Tommy Smith: Big on ‘quality of life’

Betsy PickleOur Town Leaders

Serving as the Knoxville City Council member for District 1 feels like a natural progression to Tommy Smith. His parents taught him by example to help people.


“It was kind of built into me,” he says. “I have served in more than 20 nonprofits in town over the years. Sometimes that’s as volunteer coach. Sometimes that’s a board president. Sometimes it’s a committee, and sometimes it’s showing up and handing out hand sanitizer when a pandemic hits.

“I view it more as a tying together of what my life’s trying to be about.”

When his predecessor, Stephanie Welch, announced that she was stepping down to serve as the city’s chief Economic & Community Development officer and deputy to Mayor Indya Kincannon, Smith thought he might be a good fit on City Council. (Actually, at 6-foot-3, he towers over most of the other council members.) He was appointed to fill out Welch’s term and was sworn in on Feb. 20, 2020.

He has always paid attention to local government “because that’s 90 percent of the reality of the quality of life in the town in which we live,” he says.

“I’ve always believed that the city government is full of people who are working hard every day to try to serve people. I wish more people got to see behind the walls of them doing that.”

Smith was born at (the now-defunct) Baptist Hospital and grew up on Flamingo Street across from where Dogwood Elementary School now stands. He went through elementary school at Giffin before his family moved to Seymour, where he attended middle and high school. Like many South Knoxvillians, he had his first wreck as a teenager on Chapman Highway.

He earned his bachelor’s degree in business administration from Emory & Henry College in Virginia, then acquired an MBA from the University of Tennessee. At various times he lived in Fort Sanders and South Knoxville.

Smith did bookkeeping for several nonprofit groups before and during graduate school.

He and wife Jamie moved to Austin, Texas, where he worked for Dell Inc. in consumer marketing, brand management and business development. Jamie, a graduate of East Tennessee State University, worked as a CT tech for an outpatient radiology practice.

Dell sent them to Ireland, which aligned perfectly with their dreams.

“We wanted to live abroad before we had kids,” says Smith. “It was funny to hear my East Tennessee accent fade a bit.”

They were able to travel throughout Europe. Jamie had hoped to work in Ireland, but by the time she got through all the red tape, she was pregnant with their son, Carter. A few months after his birth, at the urging of the grandparents, the trio headed back to Knoxville. They lived in a downtown apartment until they found out they were having twins, Caroline and Avery, and they moved to Island Home Park.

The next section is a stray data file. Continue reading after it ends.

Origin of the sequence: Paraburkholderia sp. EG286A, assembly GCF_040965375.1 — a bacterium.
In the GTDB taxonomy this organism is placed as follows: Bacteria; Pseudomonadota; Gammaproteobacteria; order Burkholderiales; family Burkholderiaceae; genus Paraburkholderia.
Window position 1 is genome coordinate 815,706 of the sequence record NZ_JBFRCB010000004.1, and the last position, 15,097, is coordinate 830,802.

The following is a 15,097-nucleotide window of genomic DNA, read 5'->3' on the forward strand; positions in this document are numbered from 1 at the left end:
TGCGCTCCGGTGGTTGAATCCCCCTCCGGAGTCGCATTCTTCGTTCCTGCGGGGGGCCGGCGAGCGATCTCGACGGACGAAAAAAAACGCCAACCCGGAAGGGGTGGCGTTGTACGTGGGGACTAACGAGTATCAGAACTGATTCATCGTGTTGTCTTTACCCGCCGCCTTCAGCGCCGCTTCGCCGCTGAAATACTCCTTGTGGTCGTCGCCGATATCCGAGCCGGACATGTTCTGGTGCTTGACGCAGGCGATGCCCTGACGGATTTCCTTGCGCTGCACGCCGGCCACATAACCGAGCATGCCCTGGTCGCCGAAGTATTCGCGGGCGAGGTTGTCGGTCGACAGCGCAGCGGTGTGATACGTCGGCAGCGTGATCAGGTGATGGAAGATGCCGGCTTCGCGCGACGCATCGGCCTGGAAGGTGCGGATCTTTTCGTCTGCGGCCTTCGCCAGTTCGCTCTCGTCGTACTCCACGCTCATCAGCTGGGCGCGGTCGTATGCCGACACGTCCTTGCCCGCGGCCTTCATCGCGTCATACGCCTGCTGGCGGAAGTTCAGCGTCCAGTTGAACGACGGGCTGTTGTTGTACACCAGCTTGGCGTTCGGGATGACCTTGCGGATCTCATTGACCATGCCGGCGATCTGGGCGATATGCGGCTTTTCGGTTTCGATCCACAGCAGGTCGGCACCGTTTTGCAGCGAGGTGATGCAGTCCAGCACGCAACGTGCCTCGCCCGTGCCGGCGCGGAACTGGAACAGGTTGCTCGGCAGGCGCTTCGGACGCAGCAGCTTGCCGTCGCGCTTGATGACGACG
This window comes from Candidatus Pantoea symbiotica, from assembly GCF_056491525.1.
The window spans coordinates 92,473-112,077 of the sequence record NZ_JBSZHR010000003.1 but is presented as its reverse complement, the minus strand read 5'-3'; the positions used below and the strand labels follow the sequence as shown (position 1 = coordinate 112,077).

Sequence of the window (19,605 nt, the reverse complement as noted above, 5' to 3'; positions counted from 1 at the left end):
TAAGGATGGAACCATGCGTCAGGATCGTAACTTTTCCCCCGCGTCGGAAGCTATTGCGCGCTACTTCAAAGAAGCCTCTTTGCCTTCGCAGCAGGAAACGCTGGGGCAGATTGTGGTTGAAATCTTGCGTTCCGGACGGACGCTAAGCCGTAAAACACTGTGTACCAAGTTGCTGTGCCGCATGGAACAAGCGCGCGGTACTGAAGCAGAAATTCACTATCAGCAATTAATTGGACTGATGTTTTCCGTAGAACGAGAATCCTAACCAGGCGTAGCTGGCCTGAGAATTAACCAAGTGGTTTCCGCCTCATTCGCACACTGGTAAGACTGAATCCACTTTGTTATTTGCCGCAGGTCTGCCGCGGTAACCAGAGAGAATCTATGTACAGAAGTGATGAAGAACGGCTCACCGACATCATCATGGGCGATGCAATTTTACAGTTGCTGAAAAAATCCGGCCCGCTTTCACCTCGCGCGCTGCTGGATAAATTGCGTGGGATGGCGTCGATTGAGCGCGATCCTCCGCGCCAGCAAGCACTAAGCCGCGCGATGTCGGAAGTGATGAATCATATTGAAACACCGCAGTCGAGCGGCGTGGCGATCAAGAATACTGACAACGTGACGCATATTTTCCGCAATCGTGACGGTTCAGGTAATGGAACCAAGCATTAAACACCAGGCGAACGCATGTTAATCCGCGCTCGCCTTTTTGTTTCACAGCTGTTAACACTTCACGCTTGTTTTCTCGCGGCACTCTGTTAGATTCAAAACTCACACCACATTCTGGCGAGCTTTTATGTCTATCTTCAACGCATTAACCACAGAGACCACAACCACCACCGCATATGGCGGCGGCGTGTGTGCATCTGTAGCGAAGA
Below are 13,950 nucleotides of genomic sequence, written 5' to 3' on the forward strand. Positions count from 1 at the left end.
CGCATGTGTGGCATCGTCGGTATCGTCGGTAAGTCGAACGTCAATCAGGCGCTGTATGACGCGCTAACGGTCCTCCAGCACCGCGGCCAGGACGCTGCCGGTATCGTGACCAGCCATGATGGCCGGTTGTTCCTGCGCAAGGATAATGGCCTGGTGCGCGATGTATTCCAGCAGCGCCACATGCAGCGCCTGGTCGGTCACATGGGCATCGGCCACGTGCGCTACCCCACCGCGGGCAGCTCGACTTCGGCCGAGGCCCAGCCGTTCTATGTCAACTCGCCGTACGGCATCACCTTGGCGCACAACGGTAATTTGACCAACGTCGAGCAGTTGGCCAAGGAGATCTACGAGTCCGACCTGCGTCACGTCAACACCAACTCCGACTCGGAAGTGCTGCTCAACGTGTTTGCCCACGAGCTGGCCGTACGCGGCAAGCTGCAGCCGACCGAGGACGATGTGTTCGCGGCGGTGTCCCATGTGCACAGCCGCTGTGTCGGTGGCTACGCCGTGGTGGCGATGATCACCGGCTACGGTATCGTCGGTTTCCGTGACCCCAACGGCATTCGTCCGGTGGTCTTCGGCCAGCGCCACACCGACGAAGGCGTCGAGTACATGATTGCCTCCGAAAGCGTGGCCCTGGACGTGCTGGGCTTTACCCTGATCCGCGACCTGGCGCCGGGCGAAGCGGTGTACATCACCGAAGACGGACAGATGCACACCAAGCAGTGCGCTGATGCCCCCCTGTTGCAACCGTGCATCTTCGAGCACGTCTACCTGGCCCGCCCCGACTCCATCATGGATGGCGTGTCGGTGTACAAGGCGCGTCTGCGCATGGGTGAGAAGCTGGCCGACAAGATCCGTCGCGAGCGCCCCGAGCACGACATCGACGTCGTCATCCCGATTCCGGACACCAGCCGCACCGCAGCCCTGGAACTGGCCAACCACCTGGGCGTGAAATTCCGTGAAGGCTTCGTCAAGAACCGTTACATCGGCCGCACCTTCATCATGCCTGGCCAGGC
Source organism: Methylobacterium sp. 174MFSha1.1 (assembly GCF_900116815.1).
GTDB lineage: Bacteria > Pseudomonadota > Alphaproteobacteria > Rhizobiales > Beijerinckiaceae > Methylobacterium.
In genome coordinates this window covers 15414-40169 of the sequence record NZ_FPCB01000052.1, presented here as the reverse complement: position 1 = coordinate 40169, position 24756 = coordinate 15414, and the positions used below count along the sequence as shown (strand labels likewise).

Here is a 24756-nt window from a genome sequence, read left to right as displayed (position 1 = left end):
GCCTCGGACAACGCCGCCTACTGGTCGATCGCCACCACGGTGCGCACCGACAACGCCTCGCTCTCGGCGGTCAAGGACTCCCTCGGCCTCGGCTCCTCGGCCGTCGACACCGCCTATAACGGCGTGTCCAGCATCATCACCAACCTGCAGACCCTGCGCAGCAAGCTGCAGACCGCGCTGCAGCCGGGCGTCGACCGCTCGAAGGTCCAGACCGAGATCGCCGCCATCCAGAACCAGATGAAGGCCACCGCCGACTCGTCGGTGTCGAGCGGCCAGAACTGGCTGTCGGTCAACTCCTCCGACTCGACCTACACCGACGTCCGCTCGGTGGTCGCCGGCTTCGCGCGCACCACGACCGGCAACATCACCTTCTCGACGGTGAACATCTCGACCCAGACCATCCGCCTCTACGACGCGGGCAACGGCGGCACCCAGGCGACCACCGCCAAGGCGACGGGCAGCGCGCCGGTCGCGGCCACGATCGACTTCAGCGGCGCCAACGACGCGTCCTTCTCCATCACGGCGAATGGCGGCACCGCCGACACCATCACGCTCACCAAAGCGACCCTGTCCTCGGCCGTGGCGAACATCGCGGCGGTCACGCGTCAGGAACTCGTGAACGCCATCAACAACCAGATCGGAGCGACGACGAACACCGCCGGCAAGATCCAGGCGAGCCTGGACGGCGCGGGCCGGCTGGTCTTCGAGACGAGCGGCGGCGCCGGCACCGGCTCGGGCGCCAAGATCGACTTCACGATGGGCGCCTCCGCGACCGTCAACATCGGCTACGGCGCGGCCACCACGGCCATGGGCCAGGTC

“I don’t know how people raise kids without grandparents,” Smith says. Carter is now 8 and a second-grader at South Knoxville Elementary School. The twins are 5 and will start kindergarten in the fall.

Smith was chief marketing officer for ORNL Federal Credit Union until five years ago, when he joined Ackermann Marketing & PR, where he is vice president of marketing strategy.

His work on City Council is and isn’t what he thought it would be.

“Working with the administration to get things done based on hundreds of neighborhood meetings – to give people what they desire in the city at large but also at the end of their driveway – that has been the most joyful, fulfilling part, and that’s what I expected. The pandemic provided unique challenges.”

Some things have gone smoothly.

“Take Vestal,” he says. “We were able to work with a neighbor to get an easement to build a trail connector between Vestal and Fort Dickerson. … Some of those things that are not health related we’ve been able to keep going.”

Other efforts have even been made less difficult because of the pandemic.

“We’ve been able to do more to help the most marginalized because the need is greater,” he says. “We have more homeless outreach, social workers through VMC (Volunteer Ministry Center) because federal funding allowed for us to do that. We’ve always needed more outreach workers who could work with those who suffer from mental illness and substance abuse. We also have had more money for additional homeless shelter.”

Knoxvillians have adjusted to social distancing and virtual meetings, both at the neighborhood and city level. Smith himself is focused on staying connected.

“I’m highly accessible,” he says. “Anybody in the First District or citywide that calls me and that has an issue, I’ll either answer or call ‘em back. Our phones work.

“I don’t take that lightly. Sometimes it’s a long list of folks to call. People deserve to be heard. People who want to have their voice heard, can.”

Smith sees himself as a practical person who has the ability to get things done. He has decided to run for his council seat this year. At that point “other people get to decide” if he’s serving them well.

Smith knows that there are things in Knoxville that need improvement, but he’s enthusiastic about “the overall quality of life.”

“We’re living in a great time to be in Knoxville.”

Betsy Pickle is a freelance writer and editor who particularly enjoys spotlighting South Knoxville.

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